A soft­ware engi­neer can also be tasked with tak­ing old, out-of-date pro­grams and build­ing off their frame­work for an update or to build some­thing com­plete­ly new. Oth­er areas where a soft­ware engi­neer can find work include pro­gram­ming for robots, video games, sys­tems engi­neers, and mobile apps.

The Soft­ware Engi­neer career is almost at the top of the list in terms of the high­est-pay­ing engi­neer­ing jobs due to the fact they have to be: 

  • flu­ent in mul­ti­ple pro­gram­ming languages
  • under­stand the phys­i­cal con­struc­tion of computers
  • under­stand the lim­i­ta­tions of com­put­er hard­ware when it comes to pro­cess­ing the code they cre­ate and its ulti­mate use

Soft­ware engi­neers are in high demand and their aver­age salary reflects that fact.

Aver­age Salary: $124,200

3. Chemical Engineer

highest paying engineering degrees

It could be said that the chem­i­cal engi­neer­ing degree is the penul­ti­mate STEM degree due to the fact it combines: 

  • Biol­o­gy
  • Eco­nom­ics
  • Math­e­mat­ics
  • Chem­istry
  • Physics

Chem­i­cal engi­neers are involved in the cre­ation and improve­ment of foods, med­ica­tions, fuel, plas­tics, and many oth­er prod­ucts used in dai­ly life. A chem­i­cal engi­neer takes raw mate­ri­als and devis­es ways to turn them into some­thing use­ful. The role also includes fac­to­ry and plant design, mon­i­tor­ing safe­ty prac­tices, and mod­el­ing trans­port phe­nom­e­na that affect how mate­ri­als react and move through a man­u­fac­tur­ing process.

Jobs for chem­i­cal engi­neers are most­ly found in the oil and ener­gy indus­tries, but oth­er fields that involve the use or cleanup of chem­i­cals are start­ing to tap into chem­i­cal engi­neer­ing. The phar­ma­ceu­ti­cal and biotech­nol­o­gy fields also offer plen­ty of job oppor­tu­ni­ties, as does biotech­nol­o­gy. Nan­otech­nol­o­gy is anoth­er area of employ­ment for chem­i­cal engineers.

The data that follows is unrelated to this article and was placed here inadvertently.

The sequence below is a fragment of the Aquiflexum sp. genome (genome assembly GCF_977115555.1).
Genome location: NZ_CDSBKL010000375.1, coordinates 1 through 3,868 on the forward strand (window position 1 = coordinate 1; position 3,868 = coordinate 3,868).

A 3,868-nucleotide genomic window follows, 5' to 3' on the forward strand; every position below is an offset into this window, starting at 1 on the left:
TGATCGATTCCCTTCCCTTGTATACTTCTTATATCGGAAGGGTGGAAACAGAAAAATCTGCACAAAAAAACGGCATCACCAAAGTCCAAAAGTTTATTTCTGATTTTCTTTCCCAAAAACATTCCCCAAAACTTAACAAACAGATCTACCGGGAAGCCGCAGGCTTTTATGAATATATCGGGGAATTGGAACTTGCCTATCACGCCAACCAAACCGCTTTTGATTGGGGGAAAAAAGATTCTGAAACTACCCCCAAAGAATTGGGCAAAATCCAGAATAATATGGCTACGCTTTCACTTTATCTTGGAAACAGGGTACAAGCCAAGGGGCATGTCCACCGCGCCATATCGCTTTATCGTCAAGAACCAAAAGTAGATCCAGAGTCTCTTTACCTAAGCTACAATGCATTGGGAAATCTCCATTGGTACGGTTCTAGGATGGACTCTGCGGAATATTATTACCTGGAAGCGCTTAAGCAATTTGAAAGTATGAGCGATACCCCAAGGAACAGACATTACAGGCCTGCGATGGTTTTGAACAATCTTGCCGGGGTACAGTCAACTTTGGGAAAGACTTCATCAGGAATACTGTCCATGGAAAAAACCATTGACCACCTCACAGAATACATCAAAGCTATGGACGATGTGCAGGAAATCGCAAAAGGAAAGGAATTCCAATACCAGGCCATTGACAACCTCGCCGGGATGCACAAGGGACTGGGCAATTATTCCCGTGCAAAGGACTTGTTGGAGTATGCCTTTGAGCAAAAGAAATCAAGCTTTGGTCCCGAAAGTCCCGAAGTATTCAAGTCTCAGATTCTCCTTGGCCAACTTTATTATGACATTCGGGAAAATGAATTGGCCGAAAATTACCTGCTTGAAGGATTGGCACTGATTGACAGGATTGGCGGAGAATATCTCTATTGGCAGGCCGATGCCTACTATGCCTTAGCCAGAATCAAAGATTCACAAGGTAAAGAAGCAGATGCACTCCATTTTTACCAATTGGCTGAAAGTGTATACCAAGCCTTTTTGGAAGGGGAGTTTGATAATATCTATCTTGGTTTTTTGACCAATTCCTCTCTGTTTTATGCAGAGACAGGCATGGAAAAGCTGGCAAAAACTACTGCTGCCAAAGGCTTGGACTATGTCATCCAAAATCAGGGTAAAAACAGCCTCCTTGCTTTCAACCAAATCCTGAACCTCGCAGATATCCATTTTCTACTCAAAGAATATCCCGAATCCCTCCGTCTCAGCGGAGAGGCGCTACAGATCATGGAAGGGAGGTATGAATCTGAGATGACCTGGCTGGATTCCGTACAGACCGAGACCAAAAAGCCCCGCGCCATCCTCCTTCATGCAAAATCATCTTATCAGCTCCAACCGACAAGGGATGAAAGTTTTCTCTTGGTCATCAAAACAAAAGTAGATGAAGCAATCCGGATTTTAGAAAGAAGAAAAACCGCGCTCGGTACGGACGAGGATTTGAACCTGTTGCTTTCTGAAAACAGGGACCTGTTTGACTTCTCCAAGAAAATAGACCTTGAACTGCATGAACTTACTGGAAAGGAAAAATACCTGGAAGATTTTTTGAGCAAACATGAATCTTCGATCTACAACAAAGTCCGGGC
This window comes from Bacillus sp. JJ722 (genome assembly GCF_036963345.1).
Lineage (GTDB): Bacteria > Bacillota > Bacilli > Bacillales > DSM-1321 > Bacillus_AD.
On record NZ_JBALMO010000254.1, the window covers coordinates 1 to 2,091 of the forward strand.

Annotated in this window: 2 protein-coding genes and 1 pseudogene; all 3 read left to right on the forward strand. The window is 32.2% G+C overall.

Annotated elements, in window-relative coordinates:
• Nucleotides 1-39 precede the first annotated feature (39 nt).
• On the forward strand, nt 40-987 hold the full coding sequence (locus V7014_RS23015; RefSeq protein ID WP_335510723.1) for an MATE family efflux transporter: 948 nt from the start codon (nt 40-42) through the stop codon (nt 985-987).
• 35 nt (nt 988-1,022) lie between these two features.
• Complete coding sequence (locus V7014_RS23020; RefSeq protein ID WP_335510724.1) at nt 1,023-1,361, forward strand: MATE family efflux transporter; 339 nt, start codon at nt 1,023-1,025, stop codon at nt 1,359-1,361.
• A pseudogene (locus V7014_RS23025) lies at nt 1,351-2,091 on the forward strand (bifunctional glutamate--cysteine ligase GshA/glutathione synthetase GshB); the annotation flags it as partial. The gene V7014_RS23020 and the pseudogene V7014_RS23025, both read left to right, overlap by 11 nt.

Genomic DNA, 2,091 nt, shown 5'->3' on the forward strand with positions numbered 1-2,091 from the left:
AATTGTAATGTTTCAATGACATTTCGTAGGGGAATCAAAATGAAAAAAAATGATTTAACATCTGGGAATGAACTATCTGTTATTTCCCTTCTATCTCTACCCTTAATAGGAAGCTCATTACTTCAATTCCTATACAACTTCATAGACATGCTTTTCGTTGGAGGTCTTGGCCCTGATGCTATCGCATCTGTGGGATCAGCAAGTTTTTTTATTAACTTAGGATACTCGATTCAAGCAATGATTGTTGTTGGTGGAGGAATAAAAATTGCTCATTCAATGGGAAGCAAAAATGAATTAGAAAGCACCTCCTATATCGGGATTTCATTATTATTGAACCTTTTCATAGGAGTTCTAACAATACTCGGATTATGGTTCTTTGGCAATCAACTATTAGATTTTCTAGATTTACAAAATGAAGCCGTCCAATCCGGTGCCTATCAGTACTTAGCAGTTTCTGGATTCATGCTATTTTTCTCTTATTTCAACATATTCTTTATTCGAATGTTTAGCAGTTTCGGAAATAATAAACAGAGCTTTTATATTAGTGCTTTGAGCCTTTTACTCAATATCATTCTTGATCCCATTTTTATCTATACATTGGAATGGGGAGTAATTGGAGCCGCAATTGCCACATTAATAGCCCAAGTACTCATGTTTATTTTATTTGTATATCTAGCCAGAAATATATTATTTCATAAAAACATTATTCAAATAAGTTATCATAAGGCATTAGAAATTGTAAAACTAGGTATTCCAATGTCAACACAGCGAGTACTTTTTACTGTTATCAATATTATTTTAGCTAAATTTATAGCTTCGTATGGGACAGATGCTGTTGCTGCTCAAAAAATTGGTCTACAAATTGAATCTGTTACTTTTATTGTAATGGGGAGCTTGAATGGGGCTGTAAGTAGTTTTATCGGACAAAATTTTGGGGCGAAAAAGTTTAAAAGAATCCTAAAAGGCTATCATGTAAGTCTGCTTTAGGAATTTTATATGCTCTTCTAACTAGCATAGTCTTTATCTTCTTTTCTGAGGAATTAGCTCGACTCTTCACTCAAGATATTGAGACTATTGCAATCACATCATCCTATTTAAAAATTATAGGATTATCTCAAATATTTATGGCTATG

Aver­age Salary: $106,260

4. Electrical Engineer

Elec­tri­cal engi­neers design lay­outs for just about any­thing that requires the deliv­ery of elec­tric­i­ty from start to fin­ish. Their job is to: 

  • under­stand how elec­tric­i­ty is gen­er­at­ed and moved
  • fig­ure out how to apply it to a giv­en use
  • cre­ate a lay­out for its transmission 
  • make sure the design has suf­fi­cient capac­i­ty for the intend­ed use

The elec­tri­cal engi­neer also has to make sure that safe­ty reg­u­la­tions are observed at all times, and that the fin­ished prod­uct is safe for use by the end user.

The Elec­tri­cal Engi­neer is one of the high­est-pay­ing engi­neer­ing degrees on its own, but it also has var­i­ous sub-dis­ci­plines that are also some of the high­est-pay­ing engi­neer­ing jobs. Some of the sub-dis­ci­plines include: 

  • Elec­tron­ics
  • Micro­elec­tron­ics
  • Sig­nal Processing
  • Telecom­mu­ni­ca­tions
  • Instru­men­ta­tion

These types of engi­neer­ing and salaries are based on the elec­tri­cal engi­neer­ing degree but stand on their own in terms of engi­neer­ing roles and areas of employment.

Aver­age Salary: $104,610

5. Environmental Engineer

highest paying engineering degrees

The job of an Envi­ron­men­tal Engi­neer is to apply engi­neer­ing prin­ci­ples to envi­ron­men­tal prob­lems in search of a solu­tion. They study a giv­en envi­ron­men­tal prob­lem, such as: 

  • air pol­lu­tion
  • design munic­i­pal waste­water treat­ment plants
  • waste­water recla­ma­tion systems
  • keep track of envi­ron­men­tal improve­ment efforts
  • make sure that a work­site has the prop­er per­mits, plans, and stan­dard oper­at­ing pro­ce­dures in place

While this role is one of the low­er-pay­ing jobs in the engi­neer­ing field, it does have a lot of growth poten­tial due to the fact that site reme­di­a­tion, the need for fresh drink­ing water, and pro­tect­ing the envi­ron­ment from fur­ther pol­lu­tion are becom­ing a neces­si­ty as opposed to an after­thought. Both the pri­vate and pub­lic sec­tors are going to need envi­ron­men­tal engi­neers to aid with these projects.

Aver­age Salary: $96,530

6. Industrial Engineer

The posi­tion of an Indus­tri­al Engi­neer is one of both design­er and prob­lem solver in that the role can con­sist of design­ing manufacturing/production facil­i­ties and/or improv­ing exist­ing oper­a­tions for max­i­mum efficiency. 

Some of the tasks an indus­tri­al engi­neer is respon­si­ble for include: